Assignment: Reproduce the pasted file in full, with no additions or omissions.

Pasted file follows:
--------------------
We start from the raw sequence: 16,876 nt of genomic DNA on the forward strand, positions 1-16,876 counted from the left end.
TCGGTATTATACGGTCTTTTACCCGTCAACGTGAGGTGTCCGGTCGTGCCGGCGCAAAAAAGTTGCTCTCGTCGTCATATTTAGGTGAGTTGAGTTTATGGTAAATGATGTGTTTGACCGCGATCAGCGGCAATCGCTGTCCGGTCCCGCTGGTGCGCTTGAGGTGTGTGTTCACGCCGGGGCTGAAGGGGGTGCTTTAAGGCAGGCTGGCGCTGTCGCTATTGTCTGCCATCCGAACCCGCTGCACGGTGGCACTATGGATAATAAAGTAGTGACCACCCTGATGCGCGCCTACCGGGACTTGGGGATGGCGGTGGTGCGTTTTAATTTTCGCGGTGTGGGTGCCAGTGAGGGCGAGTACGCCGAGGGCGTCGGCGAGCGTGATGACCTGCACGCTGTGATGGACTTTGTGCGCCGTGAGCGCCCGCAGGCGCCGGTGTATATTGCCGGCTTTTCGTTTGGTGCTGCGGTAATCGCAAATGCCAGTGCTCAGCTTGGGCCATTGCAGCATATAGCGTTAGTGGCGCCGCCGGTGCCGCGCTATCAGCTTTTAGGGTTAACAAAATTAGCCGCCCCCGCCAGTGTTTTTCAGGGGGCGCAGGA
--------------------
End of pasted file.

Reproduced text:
We start from the raw sequence: 16,876 nt of genomic DNA on the forward strand, positions 1-16,876 counted from the left end.
TCGGTATTATACGGTCTTTTACCCGTCAACGTGAGGTGTCCGGTCGTGCCGGCGCAAAAAAGTTGCTCTCGTCGTCATATTTAGGTGAGTTGAGTTTATGGTAAATGATGTGTTTGACCGCGATCAGCGGCAATCGCTGTCCGGTCCCGCTGGTGCGCTTGAGGTGTGTGTTCACGCCGGGGCTGAAGGGGGTGCTTTAAGGCAGGCTGGCGCTGTCGCTATTGTCTGCCATCCGAACCCGCTGCACGGTGGCACTATGGATAATAAAGTAGTGACCACCCTGATGCGCGCCTACCGGGACTTGGGGATGGCGGTGGTGCGTTTTAATTTTCGCGGTGTGGGTGCCAGTGAGGGCGAGTACGCCGAGGGCGTCGGCGAGCGTGATGACCTGCACGCTGTGATGGACTTTGTGCGCCGTGAGCGCCCGCAGGCGCCGGTGTATATTGCCGGCTTTTCGTTTGGTGCTGCGGTAATCGCAAATGCCAGTGCTCAGCTTGGGCCATTGCAGCATATAGCGTTAGTGGCGCCGCCGGTGCCGCGCTATCAGCTTTTAGGGTTAACAAAATTAGCCGCCCCCGCCAGTGTTTTTCAGGGGGCGCAGGA